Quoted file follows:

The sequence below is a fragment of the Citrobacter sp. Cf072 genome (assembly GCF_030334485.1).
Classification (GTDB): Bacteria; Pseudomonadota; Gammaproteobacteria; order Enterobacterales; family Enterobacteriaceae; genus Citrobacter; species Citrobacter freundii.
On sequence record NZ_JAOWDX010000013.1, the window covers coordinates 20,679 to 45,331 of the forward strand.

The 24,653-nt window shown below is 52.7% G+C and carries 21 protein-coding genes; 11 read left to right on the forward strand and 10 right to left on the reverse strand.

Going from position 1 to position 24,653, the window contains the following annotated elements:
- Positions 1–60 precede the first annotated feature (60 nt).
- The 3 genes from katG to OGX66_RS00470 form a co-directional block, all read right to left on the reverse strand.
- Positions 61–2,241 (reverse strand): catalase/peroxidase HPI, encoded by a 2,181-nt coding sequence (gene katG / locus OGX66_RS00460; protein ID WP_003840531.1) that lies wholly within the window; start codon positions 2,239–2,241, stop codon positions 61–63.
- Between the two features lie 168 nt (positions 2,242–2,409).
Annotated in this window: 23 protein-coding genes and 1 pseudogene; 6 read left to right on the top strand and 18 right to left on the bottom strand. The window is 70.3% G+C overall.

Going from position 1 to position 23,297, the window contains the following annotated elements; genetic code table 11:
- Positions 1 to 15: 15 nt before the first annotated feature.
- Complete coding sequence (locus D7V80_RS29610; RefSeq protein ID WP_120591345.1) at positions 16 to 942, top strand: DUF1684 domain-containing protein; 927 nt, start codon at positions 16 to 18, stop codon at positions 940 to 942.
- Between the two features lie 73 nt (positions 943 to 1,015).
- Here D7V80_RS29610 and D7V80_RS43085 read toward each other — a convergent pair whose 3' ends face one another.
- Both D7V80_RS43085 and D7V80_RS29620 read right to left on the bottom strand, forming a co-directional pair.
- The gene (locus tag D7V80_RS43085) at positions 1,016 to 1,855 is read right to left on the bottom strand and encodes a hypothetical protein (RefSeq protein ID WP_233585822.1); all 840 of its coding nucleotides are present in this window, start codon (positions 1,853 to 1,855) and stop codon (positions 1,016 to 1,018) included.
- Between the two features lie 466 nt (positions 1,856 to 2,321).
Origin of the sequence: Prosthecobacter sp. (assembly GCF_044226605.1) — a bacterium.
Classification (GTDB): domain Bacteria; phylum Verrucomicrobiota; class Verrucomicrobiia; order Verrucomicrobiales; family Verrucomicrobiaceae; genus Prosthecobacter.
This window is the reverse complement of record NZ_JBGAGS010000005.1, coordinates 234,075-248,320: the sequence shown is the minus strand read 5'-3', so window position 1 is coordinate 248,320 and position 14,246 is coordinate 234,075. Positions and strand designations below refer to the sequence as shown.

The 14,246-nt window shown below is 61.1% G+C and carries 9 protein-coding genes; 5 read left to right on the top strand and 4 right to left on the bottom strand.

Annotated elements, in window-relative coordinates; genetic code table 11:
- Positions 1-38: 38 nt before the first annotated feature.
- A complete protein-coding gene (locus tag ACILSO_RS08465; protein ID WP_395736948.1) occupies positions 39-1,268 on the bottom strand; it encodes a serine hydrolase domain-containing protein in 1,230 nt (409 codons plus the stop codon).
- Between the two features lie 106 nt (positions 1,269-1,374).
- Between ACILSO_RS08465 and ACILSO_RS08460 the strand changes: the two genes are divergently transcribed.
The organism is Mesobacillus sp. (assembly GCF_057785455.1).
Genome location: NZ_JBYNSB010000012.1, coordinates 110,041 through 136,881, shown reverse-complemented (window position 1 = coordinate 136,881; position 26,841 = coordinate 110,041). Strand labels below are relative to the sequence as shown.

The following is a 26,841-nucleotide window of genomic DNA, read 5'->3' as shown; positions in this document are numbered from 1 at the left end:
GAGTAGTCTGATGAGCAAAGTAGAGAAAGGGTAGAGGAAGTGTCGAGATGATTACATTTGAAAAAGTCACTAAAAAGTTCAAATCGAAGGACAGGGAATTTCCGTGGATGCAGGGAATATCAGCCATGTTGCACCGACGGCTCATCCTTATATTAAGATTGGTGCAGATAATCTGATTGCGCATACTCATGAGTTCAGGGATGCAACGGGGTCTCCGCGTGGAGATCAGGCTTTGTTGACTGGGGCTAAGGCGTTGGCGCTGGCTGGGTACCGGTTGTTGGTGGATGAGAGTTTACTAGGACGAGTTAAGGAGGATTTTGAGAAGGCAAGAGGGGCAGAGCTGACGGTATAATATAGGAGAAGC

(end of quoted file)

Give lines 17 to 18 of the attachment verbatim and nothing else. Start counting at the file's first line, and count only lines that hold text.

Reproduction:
- The gene (locus tag D7V80_RS43085) at positions 1,016 to 1,855 is read right to left on the bottom strand and encodes a hypothetical protein (RefSeq protein ID WP_233585822.1); all 840 of its coding nucleotides are present in this window, start codon (positions 1,853 to 1,855) and stop codon (positions 1,016 to 1,018) included.
- Between the two features lie 466 nt (positions 1,856 to 2,321).